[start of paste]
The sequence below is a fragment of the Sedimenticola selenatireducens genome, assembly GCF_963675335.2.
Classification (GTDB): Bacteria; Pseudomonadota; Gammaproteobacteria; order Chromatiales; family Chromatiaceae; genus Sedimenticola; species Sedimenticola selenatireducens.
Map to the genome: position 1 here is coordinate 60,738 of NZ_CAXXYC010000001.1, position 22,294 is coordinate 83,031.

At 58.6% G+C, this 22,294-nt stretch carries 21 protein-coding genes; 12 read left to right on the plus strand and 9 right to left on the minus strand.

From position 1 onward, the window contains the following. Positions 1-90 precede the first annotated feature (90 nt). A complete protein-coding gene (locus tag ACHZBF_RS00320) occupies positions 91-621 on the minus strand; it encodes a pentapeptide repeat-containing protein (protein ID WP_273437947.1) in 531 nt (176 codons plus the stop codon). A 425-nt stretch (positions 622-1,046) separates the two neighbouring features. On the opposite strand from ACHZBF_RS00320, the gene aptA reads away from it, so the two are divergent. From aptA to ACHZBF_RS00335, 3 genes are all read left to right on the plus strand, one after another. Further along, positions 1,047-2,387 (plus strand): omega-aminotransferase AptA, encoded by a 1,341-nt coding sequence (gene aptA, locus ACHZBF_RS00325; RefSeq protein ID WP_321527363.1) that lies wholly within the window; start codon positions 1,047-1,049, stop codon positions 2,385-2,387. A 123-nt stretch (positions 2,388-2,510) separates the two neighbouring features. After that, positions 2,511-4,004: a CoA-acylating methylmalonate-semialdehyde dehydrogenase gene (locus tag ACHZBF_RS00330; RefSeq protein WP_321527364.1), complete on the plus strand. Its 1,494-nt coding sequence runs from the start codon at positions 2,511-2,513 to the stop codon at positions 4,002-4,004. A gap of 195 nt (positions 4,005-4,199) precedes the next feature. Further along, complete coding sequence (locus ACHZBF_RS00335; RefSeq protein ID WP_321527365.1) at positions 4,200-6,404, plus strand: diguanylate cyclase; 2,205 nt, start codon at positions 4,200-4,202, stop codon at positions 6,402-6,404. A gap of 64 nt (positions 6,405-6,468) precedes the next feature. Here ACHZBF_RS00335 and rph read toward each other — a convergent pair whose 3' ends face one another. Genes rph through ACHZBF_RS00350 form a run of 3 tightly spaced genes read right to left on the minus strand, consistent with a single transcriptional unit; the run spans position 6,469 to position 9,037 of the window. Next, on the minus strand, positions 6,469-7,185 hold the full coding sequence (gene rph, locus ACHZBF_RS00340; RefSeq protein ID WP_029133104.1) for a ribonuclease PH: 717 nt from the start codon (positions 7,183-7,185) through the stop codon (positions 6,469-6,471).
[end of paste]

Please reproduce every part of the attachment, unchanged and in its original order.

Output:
The sequence below is a fragment of the Sedimenticola selenatireducens genome, assembly GCF_963675335.2.
Classification (GTDB): Bacteria; Pseudomonadota; Gammaproteobacteria; order Chromatiales; family Chromatiaceae; genus Sedimenticola; species Sedimenticola selenatireducens.
Map to the genome: position 1 here is coordinate 60,738 of NZ_CAXXYC010000001.1, position 22,294 is coordinate 83,031.

At 58.6% G+C, this 22,294-nt stretch carries 21 protein-coding genes; 12 read left to right on the plus strand and 9 right to left on the minus strand.

From position 1 onward, the window contains the following. Positions 1-90 precede the first annotated feature (90 nt). A complete protein-coding gene (locus tag ACHZBF_RS00320) occupies positions 91-621 on the minus strand; it encodes a pentapeptide repeat-containing protein (protein ID WP_273437947.1) in 531 nt (176 codons plus the stop codon). A 425-nt stretch (positions 622-1,046) separates the two neighbouring features. On the opposite strand from ACHZBF_RS00320, the gene aptA reads away from it, so the two are divergent. From aptA to ACHZBF_RS00335, 3 genes are all read left to right on the plus strand, one after another. Further along, positions 1,047-2,387 (plus strand): omega-aminotransferase AptA, encoded by a 1,341-nt coding sequence (gene aptA, locus ACHZBF_RS00325; RefSeq protein ID WP_321527363.1) that lies wholly within the window; start codon positions 1,047-1,049, stop codon positions 2,385-2,387. A 123-nt stretch (positions 2,388-2,510) separates the two neighbouring features. After that, positions 2,511-4,004: a CoA-acylating methylmalonate-semialdehyde dehydrogenase gene (locus tag ACHZBF_RS00330; RefSeq protein WP_321527364.1), complete on the plus strand. Its 1,494-nt coding sequence runs from the start codon at positions 2,511-2,513 to the stop codon at positions 4,002-4,004. A gap of 195 nt (positions 4,005-4,199) precedes the next feature. Further along, complete coding sequence (locus ACHZBF_RS00335; RefSeq protein ID WP_321527365.1) at positions 4,200-6,404, plus strand: diguanylate cyclase; 2,205 nt, start codon at positions 4,200-4,202, stop codon at positions 6,402-6,404. A gap of 64 nt (positions 6,405-6,468) precedes the next feature. Here ACHZBF_RS00335 and rph read toward each other — a convergent pair whose 3' ends face one another. Genes rph through ACHZBF_RS00350 form a run of 3 tightly spaced genes read right to left on the minus strand, consistent with a single transcriptional unit; the run spans position 6,469 to position 9,037 of the window. Next, on the minus strand, positions 6,469-7,185 hold the full coding sequence (gene rph, locus ACHZBF_RS00340; RefSeq protein ID WP_029133104.1) for a ribonuclease PH: 717 nt from the start codon (positions 7,183-7,185) through the stop codon (positions 6,469-6,471).